Dr Catherine Field B.Sc.Hons, D.Clin.Psych.

catherine field

I qualified as a Clinical Psychologist from Birmingham University in 2000 and I have since been employed in the NHS in the Specialist CAMHs (Child and Adolescent Mental Health) team in North Birmingham. In 2016, this service became part of Forward Thinking Birmingham, the mental health providers for children and young people aged 0-25years within Birmingham. I continue to work in the service three days a week, and am currently responsible for providing the Paediatric Psychology services in Good Hope and Birmingham Heartlands Hospitals. I have been in private practice since 2013, when SCCPP was established.

I have experience of working with children and young people aged 0-19 years, and their families, across a wide range of emotional and behavioural difficulties. After I qualified, I developed a particular interest in early intervention and the prevention of problems, sleeping difficulties, pre-schoolers and attachment parenting. Since having children, I have worked on a part time basis, and have spent most of this time working with primary school aged children, behaviour management and parenting skills. More recently I have been working with teenagers with a range of mental health issues including anxiety, low mood, anger, and obsessive tendencies/habits. I am also providing input in to local diabetes teams to help with acceptance, adherence, and emotional wellbeing. 

Prior to training as a Clinical Psychologist, I worked in the fields of homelessness and addictions, a medium secure hospital for adults, and clinical research.

Since qualifying I have undertaken two years of family therapy training, and completed a post-graduate certificate in Clinical Supervision. I am now undertaking training in mindfulness and Acceptance and Commitment Therapy (ACT), a growing branch of cognitive behaviour therapy.

I have three children, the oldest of whom is now a teenager, who all present in their own unique way. I am familiar with the challenges of parenting in today’s society, both personally and professionally.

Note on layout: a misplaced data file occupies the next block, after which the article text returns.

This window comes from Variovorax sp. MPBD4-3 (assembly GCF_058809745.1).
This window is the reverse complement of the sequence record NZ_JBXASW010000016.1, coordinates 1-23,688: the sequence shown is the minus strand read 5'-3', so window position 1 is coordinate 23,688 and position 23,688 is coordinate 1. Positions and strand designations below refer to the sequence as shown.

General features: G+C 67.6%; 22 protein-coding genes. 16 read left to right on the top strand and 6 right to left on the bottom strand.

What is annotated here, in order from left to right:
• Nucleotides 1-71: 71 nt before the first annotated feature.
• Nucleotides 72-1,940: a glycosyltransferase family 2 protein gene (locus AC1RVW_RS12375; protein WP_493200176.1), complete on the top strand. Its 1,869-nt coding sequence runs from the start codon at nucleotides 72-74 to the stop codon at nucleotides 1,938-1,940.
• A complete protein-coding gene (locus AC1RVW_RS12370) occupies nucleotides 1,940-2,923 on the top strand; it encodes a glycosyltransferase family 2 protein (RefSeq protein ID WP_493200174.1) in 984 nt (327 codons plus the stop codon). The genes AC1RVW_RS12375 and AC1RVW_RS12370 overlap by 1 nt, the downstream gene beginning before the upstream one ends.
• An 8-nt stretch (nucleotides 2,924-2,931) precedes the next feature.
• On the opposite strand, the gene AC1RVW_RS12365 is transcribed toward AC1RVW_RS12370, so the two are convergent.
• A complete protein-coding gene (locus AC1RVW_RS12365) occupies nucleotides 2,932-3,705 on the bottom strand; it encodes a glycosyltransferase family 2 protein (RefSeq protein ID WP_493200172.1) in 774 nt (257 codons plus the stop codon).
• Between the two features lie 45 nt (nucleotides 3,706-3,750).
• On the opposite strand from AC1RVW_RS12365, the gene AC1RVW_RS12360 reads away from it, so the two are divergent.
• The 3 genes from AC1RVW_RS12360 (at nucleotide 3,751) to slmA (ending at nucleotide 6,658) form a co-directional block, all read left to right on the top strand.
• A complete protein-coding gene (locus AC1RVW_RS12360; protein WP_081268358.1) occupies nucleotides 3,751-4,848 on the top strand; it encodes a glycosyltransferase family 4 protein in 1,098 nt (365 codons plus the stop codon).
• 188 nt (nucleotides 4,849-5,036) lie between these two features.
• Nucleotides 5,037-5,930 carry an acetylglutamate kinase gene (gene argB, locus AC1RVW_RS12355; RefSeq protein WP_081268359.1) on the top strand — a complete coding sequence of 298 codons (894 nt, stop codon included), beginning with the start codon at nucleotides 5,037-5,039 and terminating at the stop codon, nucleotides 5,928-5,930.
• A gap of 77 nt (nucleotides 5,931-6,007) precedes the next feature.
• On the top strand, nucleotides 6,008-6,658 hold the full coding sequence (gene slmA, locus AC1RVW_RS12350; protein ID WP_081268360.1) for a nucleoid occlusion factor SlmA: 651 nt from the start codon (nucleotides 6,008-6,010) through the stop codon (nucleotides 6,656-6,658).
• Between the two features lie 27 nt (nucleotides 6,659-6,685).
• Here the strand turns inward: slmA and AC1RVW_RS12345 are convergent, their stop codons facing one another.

What is a Clinical Psychologist

Clinical Psychologists have an undergraduate degree in Psychology, and a three-year post-graduate Doctorate in Clinical Psychology, usually with a number of years of relevant work experience between these degrees. Clinical psychology training involves working as a supervised psychologist in a broad range of settings, usually including adults and older adults with mental health difficulties, people with learning difficulties, and children and their families.  Clinical psychologists are not medically trained and hence I am not able to prescribe medication.

I am a registered “practitioner psychologists” with the Health and Care Professionals Council and you can check my details using the following link and searching for my surname (www.hcpc-uk.org). It is illegal to practice under the title of “psychologist” without this registration.  I am also a Chartered Clinical Psychologist, a title provided by the British Psychological Society, after verifying my qualifications and references.

Clinical Psychologists work collaboratively with children and their families to tackle difficulties together. We believe in early intervention whenever possible, and providing the least intrusive intervention for the child. This is usually consistent with parents’ wishes too, however, the former is becoming increasingly difficult to achieve within the NHS.

Individual Expertise

On occasions, I bring in other Clinical Psychologists or therapists to do specific pieces of work that are outside my individual expertise, or where best practice suggests a multi-disciplinary, or joint working approach. Through this avenue, we can currently offer Systemic Family Therapy and work with children with learning difficulties.  This is subject to the availability of therapists at the time of enquiry.